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Saxophonist Dudley Owens and bassist Aaron Immanuel Wright bring together (in classic quintet format) a band intent on expanding the language of Miles Davis's second great quintet from within. On People Calling the band does exactly this: they create a late '60s sonic image stamped in 21st Century digital. The writing is firmly post bop, with Atlantic period Ornette Coleman fighting its way out. These influences are governed by a firm compositional vision intent on cleaning up the excesses of post bop (ragged beginnings and endings) and replacing them with crisp transitions.
On Owen's "Book of Revelations," Wright and drummer Clif Wallace slowly introduce a John Coltrane-like motif approximating "A Love Supreme" that soon takes on an "Eye of the Hurricane" complexity. Pianist Willerm Delisfort solos over this with an angular, block-chord grace. The harmonic scaffolding of the piece strongly recalls the early European recordings of Miles' second quintet, as presented on Miles Davis Quintet: Live in Europe 1967: The Bootleg Series Volume 1 (Columbia, 2011). The difference being that everything here is less experimental, more orderly and content. Recordings like this demonstrate that while jazz has moved on in so many other directions, the old ways still warrant consideration and investigation.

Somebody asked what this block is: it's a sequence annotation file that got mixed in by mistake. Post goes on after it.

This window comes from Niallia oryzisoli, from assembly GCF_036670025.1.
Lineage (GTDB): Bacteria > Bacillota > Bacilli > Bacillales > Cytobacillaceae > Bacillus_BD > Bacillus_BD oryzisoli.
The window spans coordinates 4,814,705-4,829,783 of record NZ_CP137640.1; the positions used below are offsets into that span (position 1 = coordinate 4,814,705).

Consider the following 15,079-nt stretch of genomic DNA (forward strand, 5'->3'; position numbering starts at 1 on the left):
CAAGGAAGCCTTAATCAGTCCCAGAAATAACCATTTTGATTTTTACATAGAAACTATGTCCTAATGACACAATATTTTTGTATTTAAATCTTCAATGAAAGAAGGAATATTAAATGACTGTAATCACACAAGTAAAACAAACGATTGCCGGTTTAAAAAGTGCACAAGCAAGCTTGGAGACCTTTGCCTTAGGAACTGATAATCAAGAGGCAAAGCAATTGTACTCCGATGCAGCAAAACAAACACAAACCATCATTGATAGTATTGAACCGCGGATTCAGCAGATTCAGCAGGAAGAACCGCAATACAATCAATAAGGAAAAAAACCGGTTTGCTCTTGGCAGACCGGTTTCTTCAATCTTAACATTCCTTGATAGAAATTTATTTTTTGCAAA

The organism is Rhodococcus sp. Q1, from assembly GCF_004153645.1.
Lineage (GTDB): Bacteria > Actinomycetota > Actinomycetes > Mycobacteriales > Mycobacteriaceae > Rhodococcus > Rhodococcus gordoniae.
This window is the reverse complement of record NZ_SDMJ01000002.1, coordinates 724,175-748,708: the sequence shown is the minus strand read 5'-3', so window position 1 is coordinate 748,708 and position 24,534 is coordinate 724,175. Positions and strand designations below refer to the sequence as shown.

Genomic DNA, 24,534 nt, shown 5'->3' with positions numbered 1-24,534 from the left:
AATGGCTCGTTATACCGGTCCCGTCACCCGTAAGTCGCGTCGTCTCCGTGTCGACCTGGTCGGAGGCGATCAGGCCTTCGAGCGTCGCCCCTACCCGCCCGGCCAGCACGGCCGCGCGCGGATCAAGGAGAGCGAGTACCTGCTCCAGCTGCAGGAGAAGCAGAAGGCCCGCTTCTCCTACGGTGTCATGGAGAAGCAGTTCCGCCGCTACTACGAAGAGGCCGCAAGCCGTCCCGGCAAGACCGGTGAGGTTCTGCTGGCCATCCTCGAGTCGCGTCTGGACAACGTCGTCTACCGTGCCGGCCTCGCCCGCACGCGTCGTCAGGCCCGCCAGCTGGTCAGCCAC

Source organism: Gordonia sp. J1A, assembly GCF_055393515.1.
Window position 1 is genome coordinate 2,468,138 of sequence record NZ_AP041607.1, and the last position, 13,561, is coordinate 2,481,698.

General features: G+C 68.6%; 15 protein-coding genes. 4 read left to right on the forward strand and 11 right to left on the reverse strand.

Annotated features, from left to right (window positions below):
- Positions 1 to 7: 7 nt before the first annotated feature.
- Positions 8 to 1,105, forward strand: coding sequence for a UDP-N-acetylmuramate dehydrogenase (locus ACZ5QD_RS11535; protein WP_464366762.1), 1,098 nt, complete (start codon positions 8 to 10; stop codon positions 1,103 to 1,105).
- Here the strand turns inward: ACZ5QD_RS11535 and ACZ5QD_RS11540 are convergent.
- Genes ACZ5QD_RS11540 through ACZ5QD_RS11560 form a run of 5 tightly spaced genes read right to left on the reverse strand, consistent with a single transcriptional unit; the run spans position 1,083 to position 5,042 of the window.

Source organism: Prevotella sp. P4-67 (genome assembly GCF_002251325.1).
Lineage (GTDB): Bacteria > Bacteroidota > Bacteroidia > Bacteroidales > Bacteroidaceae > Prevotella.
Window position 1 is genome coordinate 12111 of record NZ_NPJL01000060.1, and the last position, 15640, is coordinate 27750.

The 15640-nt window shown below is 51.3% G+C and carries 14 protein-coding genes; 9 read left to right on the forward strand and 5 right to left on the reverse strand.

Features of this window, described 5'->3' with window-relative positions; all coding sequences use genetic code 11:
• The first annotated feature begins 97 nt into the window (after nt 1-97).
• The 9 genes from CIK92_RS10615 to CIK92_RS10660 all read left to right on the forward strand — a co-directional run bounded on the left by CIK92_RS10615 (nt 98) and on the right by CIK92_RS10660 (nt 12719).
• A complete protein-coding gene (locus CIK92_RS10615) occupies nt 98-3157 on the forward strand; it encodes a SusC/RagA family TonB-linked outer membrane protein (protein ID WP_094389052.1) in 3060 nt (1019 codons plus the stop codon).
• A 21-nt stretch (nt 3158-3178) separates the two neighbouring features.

I love jazz because with it I found my true voice. I have always sung since I was a very small child in school and church. And there have been many genre that I have enjoyed including spiritual, folk, country, latin, soca and pop
I love jazz because with it I found my true voice. I have always sung since I was a very small child in school and church. And there have been many genre that I have enjoyed including spiritual, folk, country, latin, soca and pop. But nothing has touched my artistic sensiblities like JAZZ!